DRN [71] | H-104 | ✓ | 89.71 | 82.34 | 47.22 | 64.10 | 76.22 | 74.43 | 85.84 | 90.57 | 86.18 | 84.89 | 57.65 | 61.93 | 69.30 | 69.63 | 58.48 | 73.23 |

GWD [5] | R-152 | 88.88 | 80.47 | 52.94 | 63.85 | 76.95 | 70.28 | 83.56 | 88.54 | 83.51 | 84.94 | 61.24 | 65.13 | 65.45 | 71.69 | 73.90 | 74.09 | |

RO${}^{3}$D [72] | R-101 | ✓ | 88.69 | 79.41 | 52.26 | 65.51 | 74.72 | 80.83 | 87.42 | 90.77 | 84.31 | 83.36 | 62.64 | 58.14 | 66.95 | 72.32 | 69.34 | 74.44 |

CFA [16] | R-101 | 89.26 | 81.72 | 51.81 | 67.17 | 79.99 | 78.25 | 84.46 | 90.77 | 83.40 | 85.54 | 54.86 | 67.75 | 73.04 | 70.24 | 64.96 | 75.05 | |

KLD [22] | R-50 | 88.91 | 83.71 | 50.10 | 68.75 | 78.20 | 76.05 | 84.58 | 89.41 | 86.15 | 85.28 | 63.15 | 60.90 | 75.06 | 71.51 | 67.45 | 75.28 | |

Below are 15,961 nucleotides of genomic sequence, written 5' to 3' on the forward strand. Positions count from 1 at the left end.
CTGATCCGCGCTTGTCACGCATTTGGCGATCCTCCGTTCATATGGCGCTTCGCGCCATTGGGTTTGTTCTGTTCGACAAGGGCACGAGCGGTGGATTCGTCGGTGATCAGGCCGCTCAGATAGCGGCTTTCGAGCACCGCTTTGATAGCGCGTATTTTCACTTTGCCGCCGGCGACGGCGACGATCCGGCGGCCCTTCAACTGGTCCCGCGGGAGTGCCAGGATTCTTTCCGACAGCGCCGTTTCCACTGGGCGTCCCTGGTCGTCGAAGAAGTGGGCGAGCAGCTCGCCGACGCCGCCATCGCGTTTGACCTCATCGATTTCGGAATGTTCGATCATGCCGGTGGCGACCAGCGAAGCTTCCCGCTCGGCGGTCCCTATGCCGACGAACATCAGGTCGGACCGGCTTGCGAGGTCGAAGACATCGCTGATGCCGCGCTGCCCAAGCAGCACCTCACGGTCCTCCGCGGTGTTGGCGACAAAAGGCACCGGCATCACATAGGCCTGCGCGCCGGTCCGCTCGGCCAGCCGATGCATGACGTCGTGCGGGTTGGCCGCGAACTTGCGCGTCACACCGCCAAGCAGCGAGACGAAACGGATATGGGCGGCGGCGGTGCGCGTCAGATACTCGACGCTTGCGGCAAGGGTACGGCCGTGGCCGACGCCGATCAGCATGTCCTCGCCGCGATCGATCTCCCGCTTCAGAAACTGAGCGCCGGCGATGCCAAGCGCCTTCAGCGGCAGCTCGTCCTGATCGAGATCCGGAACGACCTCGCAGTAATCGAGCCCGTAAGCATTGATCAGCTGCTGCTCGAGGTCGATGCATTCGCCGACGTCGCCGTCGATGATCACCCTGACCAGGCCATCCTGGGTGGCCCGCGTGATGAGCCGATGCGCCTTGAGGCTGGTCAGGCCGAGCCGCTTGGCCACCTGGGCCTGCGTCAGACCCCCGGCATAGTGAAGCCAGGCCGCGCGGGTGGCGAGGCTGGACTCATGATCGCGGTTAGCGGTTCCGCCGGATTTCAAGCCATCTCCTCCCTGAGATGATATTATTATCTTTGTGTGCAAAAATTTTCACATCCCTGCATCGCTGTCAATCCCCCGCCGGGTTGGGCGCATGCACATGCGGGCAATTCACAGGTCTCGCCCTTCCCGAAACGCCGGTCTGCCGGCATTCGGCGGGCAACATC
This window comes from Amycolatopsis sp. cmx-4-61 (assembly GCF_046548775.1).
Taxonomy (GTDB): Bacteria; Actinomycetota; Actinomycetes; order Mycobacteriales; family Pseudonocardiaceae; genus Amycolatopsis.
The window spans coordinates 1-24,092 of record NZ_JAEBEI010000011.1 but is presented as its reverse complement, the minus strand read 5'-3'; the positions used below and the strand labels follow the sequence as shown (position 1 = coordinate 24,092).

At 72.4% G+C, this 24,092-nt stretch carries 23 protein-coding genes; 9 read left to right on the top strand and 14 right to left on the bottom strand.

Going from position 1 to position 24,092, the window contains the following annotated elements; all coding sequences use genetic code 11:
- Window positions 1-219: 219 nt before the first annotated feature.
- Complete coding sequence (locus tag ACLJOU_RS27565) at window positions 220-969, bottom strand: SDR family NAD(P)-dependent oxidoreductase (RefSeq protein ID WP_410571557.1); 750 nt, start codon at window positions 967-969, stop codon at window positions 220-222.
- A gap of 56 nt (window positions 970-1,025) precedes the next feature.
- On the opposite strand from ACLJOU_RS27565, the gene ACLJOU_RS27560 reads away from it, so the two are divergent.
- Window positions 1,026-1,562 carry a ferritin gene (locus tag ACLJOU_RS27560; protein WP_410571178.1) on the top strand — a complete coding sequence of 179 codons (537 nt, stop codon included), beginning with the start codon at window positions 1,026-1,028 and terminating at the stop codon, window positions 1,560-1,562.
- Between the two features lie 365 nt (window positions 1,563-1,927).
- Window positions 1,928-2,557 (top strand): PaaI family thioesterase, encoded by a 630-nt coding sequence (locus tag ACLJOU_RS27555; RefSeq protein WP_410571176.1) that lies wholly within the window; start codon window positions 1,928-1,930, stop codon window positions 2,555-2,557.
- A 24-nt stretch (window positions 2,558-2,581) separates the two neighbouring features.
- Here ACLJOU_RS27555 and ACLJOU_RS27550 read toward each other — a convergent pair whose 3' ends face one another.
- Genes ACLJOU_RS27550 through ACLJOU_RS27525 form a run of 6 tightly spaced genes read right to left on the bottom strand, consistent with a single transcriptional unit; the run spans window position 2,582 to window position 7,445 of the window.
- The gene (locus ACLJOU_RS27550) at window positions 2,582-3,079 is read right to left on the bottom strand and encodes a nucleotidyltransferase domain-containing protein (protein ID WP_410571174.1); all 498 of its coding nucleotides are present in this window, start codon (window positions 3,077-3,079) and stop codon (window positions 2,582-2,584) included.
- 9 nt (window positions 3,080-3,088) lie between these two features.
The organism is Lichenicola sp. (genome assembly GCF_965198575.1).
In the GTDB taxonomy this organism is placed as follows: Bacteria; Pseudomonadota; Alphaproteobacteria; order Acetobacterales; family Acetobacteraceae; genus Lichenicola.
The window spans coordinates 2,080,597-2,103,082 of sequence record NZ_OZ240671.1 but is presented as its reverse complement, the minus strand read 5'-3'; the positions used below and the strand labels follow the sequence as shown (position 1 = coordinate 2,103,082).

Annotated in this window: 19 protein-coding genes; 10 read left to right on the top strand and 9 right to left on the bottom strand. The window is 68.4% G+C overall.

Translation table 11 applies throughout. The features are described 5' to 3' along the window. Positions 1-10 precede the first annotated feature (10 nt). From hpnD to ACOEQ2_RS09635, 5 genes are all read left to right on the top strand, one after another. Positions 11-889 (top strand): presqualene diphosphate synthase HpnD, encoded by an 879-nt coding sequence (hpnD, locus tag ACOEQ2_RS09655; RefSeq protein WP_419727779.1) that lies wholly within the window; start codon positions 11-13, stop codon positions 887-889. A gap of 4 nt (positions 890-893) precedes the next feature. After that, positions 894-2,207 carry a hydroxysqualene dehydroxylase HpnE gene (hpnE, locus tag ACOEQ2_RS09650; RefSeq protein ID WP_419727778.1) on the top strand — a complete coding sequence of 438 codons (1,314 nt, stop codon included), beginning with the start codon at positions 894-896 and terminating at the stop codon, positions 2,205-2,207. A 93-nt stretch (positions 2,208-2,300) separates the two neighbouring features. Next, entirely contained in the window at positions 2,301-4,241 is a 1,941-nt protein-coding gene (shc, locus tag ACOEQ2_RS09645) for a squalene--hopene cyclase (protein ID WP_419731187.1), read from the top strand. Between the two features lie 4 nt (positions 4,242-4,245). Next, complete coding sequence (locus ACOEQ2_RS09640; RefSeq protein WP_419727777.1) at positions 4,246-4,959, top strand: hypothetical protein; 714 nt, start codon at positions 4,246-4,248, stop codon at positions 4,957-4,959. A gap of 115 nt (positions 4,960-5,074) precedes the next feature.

${\mathrm{S}}^{2}\mathrm{A}-\mathrm{Net}$ [6] | R-101 | 88.70 | 81.41 | 54.28 | 59.75 | 78.04 | 80.54 | 88.04 | 90.69 | 84.75 | 86.22 | 65.03 | 65.81 | 76.16 | 73.37 | 58.86 | 76.11 | |

PolarDet [31] | R-101 | ✓ | 89.65 | 87.07 | 48.14 | 70.97 | 78.53 | 80.34 | 87.45 | 90.76 | 85.63 | 86.87 | 61.64 | 70.32 | 71.92 | 73.09 | 67.15 | 76.64 |

DAL (${\mathrm{S}}^{2}\mathrm{A}-\mathrm{Net}$) [38] | R-50 | ✓ | 89.69 | 83.11 | 55.03 | 71.00 | 78.30 | 81.90 | 88.46 | 90.89 | 84.97 | 87.46 | 64.41 | 65.65 | 76.86 | 72.09 | 64.35 | 76.95 |

GGHL [73] | D-53 | 89.74 | 85.63 | 44.50 | 77.48 | 76.72 | 80.45 | 86.16 | 90.83 | 88.18 | 86.25 | 67.07 | 69.40 | 73.38 | 68.45 | 70.14 | 76.95 | |

DCL (${\mathrm{R}}^{3}\mathrm{Det}$) [21] | R-152 | ✓ | 89.26 | 83.60 | 53.54 | 72.76 | 79.04 | 82.56 | 87.31 | 90.67 | 86.59 | 86.98 | 67.49 | 66.88 | 73.29 | 70.56 | 69.99 | 77.37 |